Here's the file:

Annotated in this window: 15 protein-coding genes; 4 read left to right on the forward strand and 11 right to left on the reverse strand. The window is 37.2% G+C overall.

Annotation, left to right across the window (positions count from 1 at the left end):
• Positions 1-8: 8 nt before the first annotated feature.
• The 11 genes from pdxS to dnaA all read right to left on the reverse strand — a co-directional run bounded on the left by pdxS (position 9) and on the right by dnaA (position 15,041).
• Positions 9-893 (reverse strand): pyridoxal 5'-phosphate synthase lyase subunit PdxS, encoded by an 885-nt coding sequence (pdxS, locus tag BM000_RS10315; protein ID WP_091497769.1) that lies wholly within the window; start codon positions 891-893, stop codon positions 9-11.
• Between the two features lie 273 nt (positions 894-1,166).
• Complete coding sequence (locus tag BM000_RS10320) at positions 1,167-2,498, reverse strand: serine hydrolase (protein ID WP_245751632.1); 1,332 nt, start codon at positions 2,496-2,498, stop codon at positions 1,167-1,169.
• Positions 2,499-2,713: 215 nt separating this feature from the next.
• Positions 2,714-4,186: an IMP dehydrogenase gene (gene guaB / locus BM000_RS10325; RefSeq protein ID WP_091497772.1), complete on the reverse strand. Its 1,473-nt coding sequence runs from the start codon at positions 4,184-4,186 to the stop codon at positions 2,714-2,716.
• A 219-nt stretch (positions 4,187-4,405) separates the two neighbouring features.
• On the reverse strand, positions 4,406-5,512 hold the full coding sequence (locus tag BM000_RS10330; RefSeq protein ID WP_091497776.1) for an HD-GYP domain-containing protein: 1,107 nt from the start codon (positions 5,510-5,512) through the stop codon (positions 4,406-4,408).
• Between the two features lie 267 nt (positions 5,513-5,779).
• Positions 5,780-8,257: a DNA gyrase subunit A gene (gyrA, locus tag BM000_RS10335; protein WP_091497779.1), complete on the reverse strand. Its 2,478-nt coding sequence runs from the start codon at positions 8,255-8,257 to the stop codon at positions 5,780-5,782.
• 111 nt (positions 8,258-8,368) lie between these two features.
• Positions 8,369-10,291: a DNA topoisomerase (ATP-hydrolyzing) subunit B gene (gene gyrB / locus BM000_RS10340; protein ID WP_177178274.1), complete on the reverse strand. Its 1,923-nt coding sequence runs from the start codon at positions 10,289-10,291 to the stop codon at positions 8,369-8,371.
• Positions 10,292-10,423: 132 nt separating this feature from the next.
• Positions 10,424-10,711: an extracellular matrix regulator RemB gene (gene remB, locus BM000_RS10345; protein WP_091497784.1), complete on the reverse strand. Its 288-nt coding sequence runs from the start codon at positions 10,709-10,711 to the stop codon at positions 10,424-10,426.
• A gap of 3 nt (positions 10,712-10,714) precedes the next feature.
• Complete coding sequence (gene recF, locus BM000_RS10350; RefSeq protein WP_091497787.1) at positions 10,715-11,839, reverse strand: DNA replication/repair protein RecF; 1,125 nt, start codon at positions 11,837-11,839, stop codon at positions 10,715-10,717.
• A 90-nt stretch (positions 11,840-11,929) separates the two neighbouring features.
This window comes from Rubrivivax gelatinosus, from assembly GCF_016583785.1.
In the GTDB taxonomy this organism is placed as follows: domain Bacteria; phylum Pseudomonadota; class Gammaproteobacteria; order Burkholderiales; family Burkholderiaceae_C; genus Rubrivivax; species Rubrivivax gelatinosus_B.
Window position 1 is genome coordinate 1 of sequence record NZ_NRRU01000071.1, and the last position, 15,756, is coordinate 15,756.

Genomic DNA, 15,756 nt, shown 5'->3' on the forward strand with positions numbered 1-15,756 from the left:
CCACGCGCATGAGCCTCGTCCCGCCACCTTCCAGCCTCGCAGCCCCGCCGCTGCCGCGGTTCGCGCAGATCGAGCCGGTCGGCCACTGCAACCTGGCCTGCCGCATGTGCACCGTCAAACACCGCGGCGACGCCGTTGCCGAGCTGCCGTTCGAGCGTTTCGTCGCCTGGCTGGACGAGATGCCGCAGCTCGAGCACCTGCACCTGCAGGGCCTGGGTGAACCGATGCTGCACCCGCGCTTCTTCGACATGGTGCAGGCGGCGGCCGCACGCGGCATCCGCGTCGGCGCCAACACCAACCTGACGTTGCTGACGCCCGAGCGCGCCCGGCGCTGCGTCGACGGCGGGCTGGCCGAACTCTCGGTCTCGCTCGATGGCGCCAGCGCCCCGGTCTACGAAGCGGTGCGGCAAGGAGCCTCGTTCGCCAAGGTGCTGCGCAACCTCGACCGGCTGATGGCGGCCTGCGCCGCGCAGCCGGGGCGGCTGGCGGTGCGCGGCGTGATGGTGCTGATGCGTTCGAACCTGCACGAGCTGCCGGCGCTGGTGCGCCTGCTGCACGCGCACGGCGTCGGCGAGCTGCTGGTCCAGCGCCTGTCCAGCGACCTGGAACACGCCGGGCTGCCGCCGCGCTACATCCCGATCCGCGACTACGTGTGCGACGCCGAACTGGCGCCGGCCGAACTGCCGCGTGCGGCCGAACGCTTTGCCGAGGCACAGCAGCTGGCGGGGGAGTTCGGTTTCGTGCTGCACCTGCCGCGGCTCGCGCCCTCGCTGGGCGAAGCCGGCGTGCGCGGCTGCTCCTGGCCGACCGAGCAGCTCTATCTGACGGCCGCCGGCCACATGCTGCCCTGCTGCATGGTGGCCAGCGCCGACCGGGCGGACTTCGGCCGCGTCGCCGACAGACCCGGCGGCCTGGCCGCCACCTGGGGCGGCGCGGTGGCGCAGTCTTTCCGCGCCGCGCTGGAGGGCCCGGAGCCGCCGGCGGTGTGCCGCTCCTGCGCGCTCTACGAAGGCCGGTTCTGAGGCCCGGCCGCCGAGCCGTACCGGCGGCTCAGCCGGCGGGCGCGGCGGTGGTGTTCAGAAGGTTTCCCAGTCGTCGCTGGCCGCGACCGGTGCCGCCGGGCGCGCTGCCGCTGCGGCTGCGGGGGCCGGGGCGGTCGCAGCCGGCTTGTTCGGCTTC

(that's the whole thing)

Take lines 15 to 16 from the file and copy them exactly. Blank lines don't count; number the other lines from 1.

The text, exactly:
• Positions 8,369-10,291: a DNA topoisomerase (ATP-hydrolyzing) subunit B gene (gene gyrB / locus BM000_RS10340; protein ID WP_177178274.1), complete on the reverse strand. Its 1,923-nt coding sequence runs from the start codon at positions 10,289-10,291 to the stop codon at positions 8,369-8,371.
• Positions 10,292-10,423: 132 nt separating this feature from the next.